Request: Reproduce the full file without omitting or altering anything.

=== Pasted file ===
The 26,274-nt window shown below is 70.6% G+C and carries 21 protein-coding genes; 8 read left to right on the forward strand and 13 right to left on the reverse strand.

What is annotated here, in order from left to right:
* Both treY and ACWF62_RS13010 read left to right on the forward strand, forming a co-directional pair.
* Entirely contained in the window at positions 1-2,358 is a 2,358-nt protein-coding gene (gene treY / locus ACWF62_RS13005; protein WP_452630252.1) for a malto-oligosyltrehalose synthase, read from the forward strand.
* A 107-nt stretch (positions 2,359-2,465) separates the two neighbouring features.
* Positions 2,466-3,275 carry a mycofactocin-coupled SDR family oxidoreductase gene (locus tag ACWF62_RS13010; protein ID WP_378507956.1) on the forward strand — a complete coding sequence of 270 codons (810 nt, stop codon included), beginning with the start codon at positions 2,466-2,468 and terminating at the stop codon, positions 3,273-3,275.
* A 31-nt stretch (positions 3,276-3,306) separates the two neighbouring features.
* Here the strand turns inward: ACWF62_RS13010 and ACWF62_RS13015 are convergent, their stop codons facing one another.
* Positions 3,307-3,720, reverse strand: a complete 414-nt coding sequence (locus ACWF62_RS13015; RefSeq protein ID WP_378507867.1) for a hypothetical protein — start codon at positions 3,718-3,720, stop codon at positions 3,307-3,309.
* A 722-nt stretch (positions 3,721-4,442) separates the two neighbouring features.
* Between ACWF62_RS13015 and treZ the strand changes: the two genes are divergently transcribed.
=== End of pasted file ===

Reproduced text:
The 26,274-nt window shown below is 70.6% G+C and carries 21 protein-coding genes; 8 read left to right on the forward strand and 13 right to left on the reverse strand.

What is annotated here, in order from left to right:
* Both treY and ACWF62_RS13010 read left to right on the forward strand, forming a co-directional pair.
* Entirely contained in the window at positions 1-2,358 is a 2,358-nt protein-coding gene (gene treY / locus ACWF62_RS13005; protein WP_452630252.1) for a malto-oligosyltrehalose synthase, read from the forward strand.
* A 107-nt stretch (positions 2,359-2,465) separates the two neighbouring features.
* Positions 2,466-3,275 carry a mycofactocin-coupled SDR family oxidoreductase gene (locus tag ACWF62_RS13010; protein ID WP_378507956.1) on the forward strand — a complete coding sequence of 270 codons (810 nt, stop codon included), beginning with the start codon at positions 2,466-2,468 and terminating at the stop codon, positions 3,273-3,275.
* A 31-nt stretch (positions 3,276-3,306) separates the two neighbouring features.
* Here the strand turns inward: ACWF62_RS13010 and ACWF62_RS13015 are convergent, their stop codons facing one another.
* Positions 3,307-3,720, reverse strand: a complete 414-nt coding sequence (locus ACWF62_RS13015; RefSeq protein ID WP_378507867.1) for a hypothetical protein — start codon at positions 3,718-3,720, stop codon at positions 3,307-3,309.
* A 722-nt stretch (positions 3,721-4,442) separates the two neighbouring features.
* Between ACWF62_RS13015 and treZ the strand changes: the two genes are divergently transcribed.